More reports on: Mining, Power

Coal, power minister Goyal urges further privatisation

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07 November 2014

Union power and coal minister Piyush Goyal said on Thursday that India would need $250 billion (around Rs153 lakh crore) over the next five years to provide electricity to all citizens; and the private sector would have to play a bigger role in coal production.

Investments to this amount would be needed in power generation, coal mining and electricity distribution and transmission to ensure power supply to all households in the country by 2019, Goyal said.

Pitching for investments by global companies, the minister said renewable energy would need around $100 billion and transmission and distribution $50 billion over the next 4-5 years. He gave no indication of any incentives for private companies to make such a massive investment in, what is widely regarded by foreign investors, as a notoriously business-unfriendly India.

''This government is sincere in giving power to all and will protect investments as we go forward,'' he said.

The country's total power consumption will double to 2 trillion units by 2019 and the bulk of investments will come from the private sector although the government will invest more, he said at the India Economic Summit organised by the Geneva-based World Economic Forum and industry chamber CII.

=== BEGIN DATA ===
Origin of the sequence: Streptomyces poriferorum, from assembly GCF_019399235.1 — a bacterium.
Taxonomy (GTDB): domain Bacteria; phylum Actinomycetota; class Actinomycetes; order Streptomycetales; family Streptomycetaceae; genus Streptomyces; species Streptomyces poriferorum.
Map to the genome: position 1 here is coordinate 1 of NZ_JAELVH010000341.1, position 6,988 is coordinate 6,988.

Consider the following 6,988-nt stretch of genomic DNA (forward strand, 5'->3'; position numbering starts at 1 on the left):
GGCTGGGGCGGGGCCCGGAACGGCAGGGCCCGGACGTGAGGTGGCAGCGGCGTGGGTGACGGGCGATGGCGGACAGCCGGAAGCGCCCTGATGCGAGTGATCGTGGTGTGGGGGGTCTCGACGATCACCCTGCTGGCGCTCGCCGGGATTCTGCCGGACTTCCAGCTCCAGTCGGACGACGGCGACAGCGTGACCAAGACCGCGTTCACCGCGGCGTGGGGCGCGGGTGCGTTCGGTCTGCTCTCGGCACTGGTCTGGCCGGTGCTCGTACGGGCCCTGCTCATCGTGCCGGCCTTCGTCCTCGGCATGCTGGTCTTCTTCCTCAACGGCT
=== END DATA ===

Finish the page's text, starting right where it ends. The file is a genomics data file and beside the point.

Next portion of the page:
India has 53 million homes that do not have access to electricity and many businesses depend on generator sets, putting avoidable pressure on both oil imports and the environment.

''This latent demand of 53 million homes and businesses put together, along with growing industrialisation, will double the requirement of power in the next five years. To meet the demand, we have to increase the utilisation of existing assets, sort fuel supply problems and improve the electricity mix by adding alternative energy sources,'' Goyal said.

He said Coal India Ltd was expected to double its production to around 1 billion tonnes by 2019. Boosting Coal India's output, increasing private sector engagement and rationalising gas prices will get priority, he said.

''In the years to come, the private sector will play an important role in the production of coal. Also, we are not leaving Coal India to its problems. We are addressing the issues and I see the production of Coal India doubling in the next five years,'' Goyal said.

The coal ordinance to auction blocks through an electronic platform was cleared by the cabinet last month. It followed a Supreme Court's order quashing 214 coal blocks allocated to various companies since 1993.

Pointing out the advantages of solar power, Dong-Kwan Kim, managing director of Korea's Hanwha Group, said if the government could provide a stable regulatory environment, ''investors are ready to flock to India''.

Goyal said the Centre had been looking to resolve the inverted duty structure that hurt manufacturers in the solar energy sector.

Domestic players want this structure to go as it results in finished goods being taxed at rates lower than imported raw materials.

 





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